You are your medicine.

A tender-enough haircut

“You see this? This bundle of hair growing between your temple and ear on both sides? This is the ugliest, most challenging part that all hairdresser want to hide, manage or get rid of. Me, I cut around it, shape around it in order to integrate it into your haircut. Form follows function you see.” said David today.

I have been soaking in Jan Geurtz book “Addicted to love" this summer. It’s been a slow reading as it gives much food for thought and feeling. One of them is on how when we become aware of parts of us that we have been rejecting, we have the tendency to want to change it, eliminate it, get rid of it just like those “unfortunate” but naturally growing hairs. An impulse that I noticed feels harsh and actually re-enhances the sense of (self-)rejection and the illusion that we are never good enough. What David said today coincides with what Geurtz emphasises in his book - you don’t want to “cut the problem” away as the problem will grow back, cutting it will only perpetuate it.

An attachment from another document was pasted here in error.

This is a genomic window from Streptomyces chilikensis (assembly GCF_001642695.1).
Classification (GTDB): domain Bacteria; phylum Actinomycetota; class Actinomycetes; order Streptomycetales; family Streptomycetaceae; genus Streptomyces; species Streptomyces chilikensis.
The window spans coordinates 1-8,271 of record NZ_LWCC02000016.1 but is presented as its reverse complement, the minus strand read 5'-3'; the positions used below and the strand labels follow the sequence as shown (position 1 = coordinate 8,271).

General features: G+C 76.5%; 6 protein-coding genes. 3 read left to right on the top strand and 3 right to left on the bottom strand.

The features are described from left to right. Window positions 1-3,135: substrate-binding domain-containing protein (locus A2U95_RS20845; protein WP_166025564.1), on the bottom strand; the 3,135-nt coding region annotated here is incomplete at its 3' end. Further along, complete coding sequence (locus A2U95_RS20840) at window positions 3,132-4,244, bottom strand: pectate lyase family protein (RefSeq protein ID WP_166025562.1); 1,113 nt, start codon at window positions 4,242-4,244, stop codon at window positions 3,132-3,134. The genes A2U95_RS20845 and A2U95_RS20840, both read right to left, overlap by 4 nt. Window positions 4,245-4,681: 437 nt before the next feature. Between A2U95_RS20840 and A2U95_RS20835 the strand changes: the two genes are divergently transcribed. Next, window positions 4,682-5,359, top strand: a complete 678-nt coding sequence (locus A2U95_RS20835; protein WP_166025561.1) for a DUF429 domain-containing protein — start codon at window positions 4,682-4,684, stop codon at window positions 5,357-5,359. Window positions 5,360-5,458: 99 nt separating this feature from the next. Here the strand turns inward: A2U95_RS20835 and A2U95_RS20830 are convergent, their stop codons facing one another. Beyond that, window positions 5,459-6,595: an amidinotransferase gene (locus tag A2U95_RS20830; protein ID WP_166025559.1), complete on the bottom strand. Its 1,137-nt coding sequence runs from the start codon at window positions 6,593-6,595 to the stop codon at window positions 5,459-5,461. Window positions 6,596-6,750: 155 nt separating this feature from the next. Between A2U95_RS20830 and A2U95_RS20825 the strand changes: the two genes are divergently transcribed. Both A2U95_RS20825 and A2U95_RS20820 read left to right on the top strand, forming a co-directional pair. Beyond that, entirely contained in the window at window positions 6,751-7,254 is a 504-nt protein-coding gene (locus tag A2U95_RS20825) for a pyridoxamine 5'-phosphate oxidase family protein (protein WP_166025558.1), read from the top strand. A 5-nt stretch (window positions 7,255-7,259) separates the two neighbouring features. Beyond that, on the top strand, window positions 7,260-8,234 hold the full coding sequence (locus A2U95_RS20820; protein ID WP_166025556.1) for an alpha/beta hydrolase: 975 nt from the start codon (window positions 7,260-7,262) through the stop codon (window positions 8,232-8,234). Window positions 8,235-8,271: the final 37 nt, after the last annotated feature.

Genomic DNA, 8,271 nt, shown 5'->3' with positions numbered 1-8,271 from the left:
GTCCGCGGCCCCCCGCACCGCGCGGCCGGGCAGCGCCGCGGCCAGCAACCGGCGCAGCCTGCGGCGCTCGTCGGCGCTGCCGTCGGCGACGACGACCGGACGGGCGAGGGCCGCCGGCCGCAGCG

Some more in-depth explanation is needed for me to express the full spectrum of my reflection.

So say there was a moment somewhere, in our childhood (most things happen and shape us then) where we have been rejected by one or both of our parents for something(s) that originally sprouted from pure goodness and love - like being 5 and drawing a big heart with the message “for mama” on the freshly painted white wall using mom’s only red lipstick. In my childhood I would have for sure been shown the way to feel guilty/wrong about it without any further attempt of understanding my genuine intention. I am not saying all children should be encouraged to start painting hearts on walls. Of course there’s valuable truths on both sides. If this approach is the norm though, then chances are that in a child’s malleable brain a negative belief grows that one has to always be nice, kind and careful with others if one wants to be accepted & loved. And no showcase of authentic, spontaneous ways of loving allowed if one wants to avoid feeling guilty. This belief is the bundle of hair - it is there, grown in the organic course of life, with more or less unfortunate constellations, and now what? Do we dare see it for what is? Can we accept it and make it part of who we are? Blend it in, integrate it harmoniously and kindly, forgiving and giving it less power on its own but more to the ever-shifting whole where it originates from?

I'm SO only scratching the surface of this and yet some level of softening already emerges.

For all your self-rejective believes that invite you to be more self-loving to yourself,


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